Five Prospectors vs. 50 Yavapais
Maps & Graphics by Gus Walker
Based on the research of John Langellier and Jack McPhee
June 2, 1864
Five American prospectors set up camp near the junction of Turkey Creek and Tuscumbia Creek in the rough Bradshaw Mountains, about 30 miles southeast of Prescott, Arizona Territory. Although warned of hostile Indians in the region, the gold seekers—Frank Binkley, Samuel Herron, Stewart Wall, Fred Henry and D.M. Scott—are all veterans of Indian fighting and confident of their ability to ward off any attackers.
Eight horses (including three pack animals) are picketed away from the camp where there is good grass for feed. A deer killed during the day is skinned and cooked on the campfire.
Heading off on a twilight scout, Wall and Herron ride in a wide circle and turn up no sign of Indians.
After supper, the men turn in early to escape a swarm of mosquitos. The horses exhibit “some uneasiness about nine o’clock,” but the men ignore the disturbance.
An hour before dawn, a barrage of arrows rains on the camp, waking up the men who spring into action. One of the prospectors grabs a rifle, which, being wet, misfires; he takes out his revolver and begins to blaze away. The fight is on.
The Yavapais (estimated at 30-50 strong) open up a steady barrage of bullets, arrows and rocks as the prospectors fire back and dig in at the same time, with their sheath knives and a small shovel. They pile up saddles, packs and rocks to hide behind.
By the time daylight streaks the eastern hills, all the White men are wounded except Herron. A bullet has torn through Binkley’s nose and knocked out one of his eyes. Wall suffers a bullet wound through the body, and Henry is hit in the arm and the breast. Two horses are dead; another, full of arrows, staggers around the flat howling in pain. Binkley lays still in the brush and is presumed dead.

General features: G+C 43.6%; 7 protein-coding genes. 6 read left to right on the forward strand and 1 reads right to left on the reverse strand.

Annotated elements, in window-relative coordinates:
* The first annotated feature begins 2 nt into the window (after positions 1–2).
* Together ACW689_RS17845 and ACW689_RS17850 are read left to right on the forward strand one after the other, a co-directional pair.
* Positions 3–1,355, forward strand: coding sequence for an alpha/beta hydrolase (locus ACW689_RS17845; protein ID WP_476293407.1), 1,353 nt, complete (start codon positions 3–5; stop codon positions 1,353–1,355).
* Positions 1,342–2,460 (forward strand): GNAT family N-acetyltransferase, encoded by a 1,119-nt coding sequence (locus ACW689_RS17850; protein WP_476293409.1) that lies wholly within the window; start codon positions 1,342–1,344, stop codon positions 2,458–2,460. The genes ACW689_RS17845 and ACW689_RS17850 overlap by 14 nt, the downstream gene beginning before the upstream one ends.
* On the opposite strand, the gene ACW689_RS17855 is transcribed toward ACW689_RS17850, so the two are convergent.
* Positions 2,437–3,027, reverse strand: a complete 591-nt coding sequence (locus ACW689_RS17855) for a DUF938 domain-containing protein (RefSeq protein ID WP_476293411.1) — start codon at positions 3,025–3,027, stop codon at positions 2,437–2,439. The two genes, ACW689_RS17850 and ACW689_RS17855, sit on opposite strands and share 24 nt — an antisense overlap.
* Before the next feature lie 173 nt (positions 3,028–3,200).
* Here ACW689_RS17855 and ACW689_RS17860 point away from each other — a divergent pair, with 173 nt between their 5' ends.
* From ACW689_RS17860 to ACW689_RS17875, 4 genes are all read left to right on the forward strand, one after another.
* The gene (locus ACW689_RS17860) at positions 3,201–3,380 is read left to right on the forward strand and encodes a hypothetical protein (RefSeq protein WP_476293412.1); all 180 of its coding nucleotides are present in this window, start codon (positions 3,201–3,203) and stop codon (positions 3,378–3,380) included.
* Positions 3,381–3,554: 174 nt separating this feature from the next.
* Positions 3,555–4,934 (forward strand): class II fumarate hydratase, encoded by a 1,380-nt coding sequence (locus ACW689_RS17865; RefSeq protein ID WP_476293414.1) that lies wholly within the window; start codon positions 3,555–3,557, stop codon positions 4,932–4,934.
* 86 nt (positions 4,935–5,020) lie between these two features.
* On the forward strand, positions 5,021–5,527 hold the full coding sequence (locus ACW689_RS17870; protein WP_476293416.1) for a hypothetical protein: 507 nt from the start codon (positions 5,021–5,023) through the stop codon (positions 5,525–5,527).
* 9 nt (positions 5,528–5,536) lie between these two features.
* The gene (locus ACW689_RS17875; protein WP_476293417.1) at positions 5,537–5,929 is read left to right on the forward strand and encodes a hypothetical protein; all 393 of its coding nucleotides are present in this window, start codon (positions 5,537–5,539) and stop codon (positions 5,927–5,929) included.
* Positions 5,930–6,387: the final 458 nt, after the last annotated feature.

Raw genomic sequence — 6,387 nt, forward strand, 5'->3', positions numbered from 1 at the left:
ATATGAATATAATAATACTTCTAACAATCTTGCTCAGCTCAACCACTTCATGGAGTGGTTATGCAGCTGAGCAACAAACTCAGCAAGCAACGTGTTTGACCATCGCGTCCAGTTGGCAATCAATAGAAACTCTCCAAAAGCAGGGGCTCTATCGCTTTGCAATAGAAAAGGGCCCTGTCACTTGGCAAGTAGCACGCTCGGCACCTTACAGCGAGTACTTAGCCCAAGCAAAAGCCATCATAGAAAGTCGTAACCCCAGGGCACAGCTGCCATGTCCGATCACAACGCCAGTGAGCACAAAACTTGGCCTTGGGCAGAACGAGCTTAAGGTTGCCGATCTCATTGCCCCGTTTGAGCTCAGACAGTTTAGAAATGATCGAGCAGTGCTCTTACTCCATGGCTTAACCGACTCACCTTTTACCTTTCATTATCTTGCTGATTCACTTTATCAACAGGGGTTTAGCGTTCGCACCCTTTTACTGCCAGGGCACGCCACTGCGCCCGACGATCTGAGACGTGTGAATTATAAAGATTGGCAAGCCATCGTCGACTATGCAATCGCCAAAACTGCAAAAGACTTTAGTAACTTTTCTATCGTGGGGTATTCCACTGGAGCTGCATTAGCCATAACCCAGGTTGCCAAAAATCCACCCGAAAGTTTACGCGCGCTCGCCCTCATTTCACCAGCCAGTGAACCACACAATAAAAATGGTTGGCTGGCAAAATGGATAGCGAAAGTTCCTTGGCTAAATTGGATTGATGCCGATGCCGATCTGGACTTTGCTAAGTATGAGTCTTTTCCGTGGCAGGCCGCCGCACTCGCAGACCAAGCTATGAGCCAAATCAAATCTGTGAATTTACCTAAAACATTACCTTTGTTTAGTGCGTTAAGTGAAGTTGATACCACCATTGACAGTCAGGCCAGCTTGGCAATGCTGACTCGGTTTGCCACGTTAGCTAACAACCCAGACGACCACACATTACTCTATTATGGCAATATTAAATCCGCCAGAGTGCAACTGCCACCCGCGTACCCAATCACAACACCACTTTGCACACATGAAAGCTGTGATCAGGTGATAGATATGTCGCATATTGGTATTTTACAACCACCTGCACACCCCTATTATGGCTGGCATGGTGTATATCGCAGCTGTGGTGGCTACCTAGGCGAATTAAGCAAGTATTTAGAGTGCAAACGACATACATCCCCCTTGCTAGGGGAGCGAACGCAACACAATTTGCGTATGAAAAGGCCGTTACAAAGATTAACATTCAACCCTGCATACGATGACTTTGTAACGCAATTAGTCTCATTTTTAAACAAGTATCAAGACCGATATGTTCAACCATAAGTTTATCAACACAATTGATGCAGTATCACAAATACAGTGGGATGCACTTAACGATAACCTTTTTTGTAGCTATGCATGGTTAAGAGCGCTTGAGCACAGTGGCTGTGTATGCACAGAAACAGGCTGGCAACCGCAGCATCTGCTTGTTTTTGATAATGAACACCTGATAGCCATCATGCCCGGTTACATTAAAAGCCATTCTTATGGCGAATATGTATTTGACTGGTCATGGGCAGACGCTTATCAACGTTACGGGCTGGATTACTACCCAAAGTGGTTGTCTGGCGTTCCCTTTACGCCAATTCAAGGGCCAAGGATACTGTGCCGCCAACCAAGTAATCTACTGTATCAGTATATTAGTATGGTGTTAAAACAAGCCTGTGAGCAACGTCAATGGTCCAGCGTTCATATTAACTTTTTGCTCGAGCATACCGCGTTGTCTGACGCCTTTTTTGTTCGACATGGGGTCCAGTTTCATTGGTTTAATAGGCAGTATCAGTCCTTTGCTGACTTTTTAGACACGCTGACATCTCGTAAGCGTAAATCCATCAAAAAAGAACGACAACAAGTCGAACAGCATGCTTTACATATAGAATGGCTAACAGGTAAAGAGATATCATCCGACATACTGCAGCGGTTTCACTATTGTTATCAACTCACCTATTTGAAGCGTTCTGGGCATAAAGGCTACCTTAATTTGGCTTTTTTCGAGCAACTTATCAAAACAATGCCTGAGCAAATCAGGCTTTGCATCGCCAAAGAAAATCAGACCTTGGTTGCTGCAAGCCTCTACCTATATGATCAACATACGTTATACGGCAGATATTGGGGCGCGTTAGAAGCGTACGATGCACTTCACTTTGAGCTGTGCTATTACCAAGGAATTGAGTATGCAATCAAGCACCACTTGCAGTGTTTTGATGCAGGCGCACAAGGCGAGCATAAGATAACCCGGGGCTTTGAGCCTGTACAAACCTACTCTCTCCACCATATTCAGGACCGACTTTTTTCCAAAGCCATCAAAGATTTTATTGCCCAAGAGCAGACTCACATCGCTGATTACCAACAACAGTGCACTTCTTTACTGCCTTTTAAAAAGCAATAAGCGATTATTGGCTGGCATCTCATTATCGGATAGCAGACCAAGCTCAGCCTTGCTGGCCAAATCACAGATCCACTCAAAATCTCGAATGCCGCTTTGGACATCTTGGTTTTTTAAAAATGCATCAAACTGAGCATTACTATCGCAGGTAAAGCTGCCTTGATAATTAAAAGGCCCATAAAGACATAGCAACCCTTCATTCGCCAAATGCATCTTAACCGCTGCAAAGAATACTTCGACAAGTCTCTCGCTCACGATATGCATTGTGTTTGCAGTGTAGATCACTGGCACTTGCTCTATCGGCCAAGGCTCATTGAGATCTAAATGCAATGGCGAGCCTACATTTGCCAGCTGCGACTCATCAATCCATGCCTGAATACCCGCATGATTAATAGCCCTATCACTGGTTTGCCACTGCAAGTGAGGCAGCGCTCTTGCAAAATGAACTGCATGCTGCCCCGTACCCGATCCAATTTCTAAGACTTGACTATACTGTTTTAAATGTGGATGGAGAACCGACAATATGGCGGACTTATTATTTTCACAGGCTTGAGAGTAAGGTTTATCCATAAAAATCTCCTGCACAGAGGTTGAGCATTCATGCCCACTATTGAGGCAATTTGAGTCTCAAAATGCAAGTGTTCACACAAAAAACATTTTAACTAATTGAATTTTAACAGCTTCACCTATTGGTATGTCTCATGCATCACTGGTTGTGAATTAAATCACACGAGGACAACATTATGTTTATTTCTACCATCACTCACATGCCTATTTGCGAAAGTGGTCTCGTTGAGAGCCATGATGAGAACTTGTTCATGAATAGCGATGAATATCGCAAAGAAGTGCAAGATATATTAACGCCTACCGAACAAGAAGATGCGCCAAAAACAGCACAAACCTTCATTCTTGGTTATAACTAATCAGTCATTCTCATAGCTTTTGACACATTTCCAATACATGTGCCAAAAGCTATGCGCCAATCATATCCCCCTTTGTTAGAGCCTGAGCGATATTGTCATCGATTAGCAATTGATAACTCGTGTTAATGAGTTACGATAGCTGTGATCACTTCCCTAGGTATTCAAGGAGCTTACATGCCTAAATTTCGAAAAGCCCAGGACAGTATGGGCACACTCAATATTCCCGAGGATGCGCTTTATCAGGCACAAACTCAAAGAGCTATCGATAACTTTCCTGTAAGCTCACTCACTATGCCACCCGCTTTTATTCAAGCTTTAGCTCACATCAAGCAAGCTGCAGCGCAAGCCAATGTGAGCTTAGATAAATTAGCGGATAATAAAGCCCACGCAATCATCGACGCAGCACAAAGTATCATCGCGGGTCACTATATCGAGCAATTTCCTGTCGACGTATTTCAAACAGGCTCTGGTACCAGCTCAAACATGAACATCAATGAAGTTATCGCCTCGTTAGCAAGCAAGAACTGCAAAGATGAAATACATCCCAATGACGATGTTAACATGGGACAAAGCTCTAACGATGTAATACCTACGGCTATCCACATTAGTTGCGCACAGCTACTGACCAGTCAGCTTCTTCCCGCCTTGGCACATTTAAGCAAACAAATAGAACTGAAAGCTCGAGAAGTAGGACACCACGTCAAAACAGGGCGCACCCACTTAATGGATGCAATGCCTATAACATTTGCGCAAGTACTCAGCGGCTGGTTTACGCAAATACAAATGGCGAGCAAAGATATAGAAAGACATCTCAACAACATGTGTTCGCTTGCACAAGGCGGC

As the Yavapais press the attack, two of the prospectors, Scott and Herron, move higher up the ridge to avoid being flanked by the attackers. Wall and Henry attempt to hold the camp and the provisions, but Wall becomes too weak and can no longer hold up his gun. Henry stays, while Wall staggers up to the higher position. Wall then calls down for Henry to join them. As Henry stumbles up the ravine, the Indians, sensing he is too weak to fire, rush him, but he wields two pistols and drives them back.
With the camp abandoned, the marauders descend upon the plunder, gathering up everything and hauling it up a hill about 400 yards away. They cut up the dead horses, build several big fires and start roasting horse meat.
Fearing that the Indians will attack them and try to wipe them out after feasting, the prospectors retreat higher up the draw, looking for a better defensive position. Neither Herron nor Wall can walk without help. Binkley is almost blind, and Scott only has one good hand.
Some 70 yards up the draw, Herron gives out and can’t continue. He implores his pards to leave him and save themselves, but they refuse, setting up a last stand under the shade of a large juniper tree.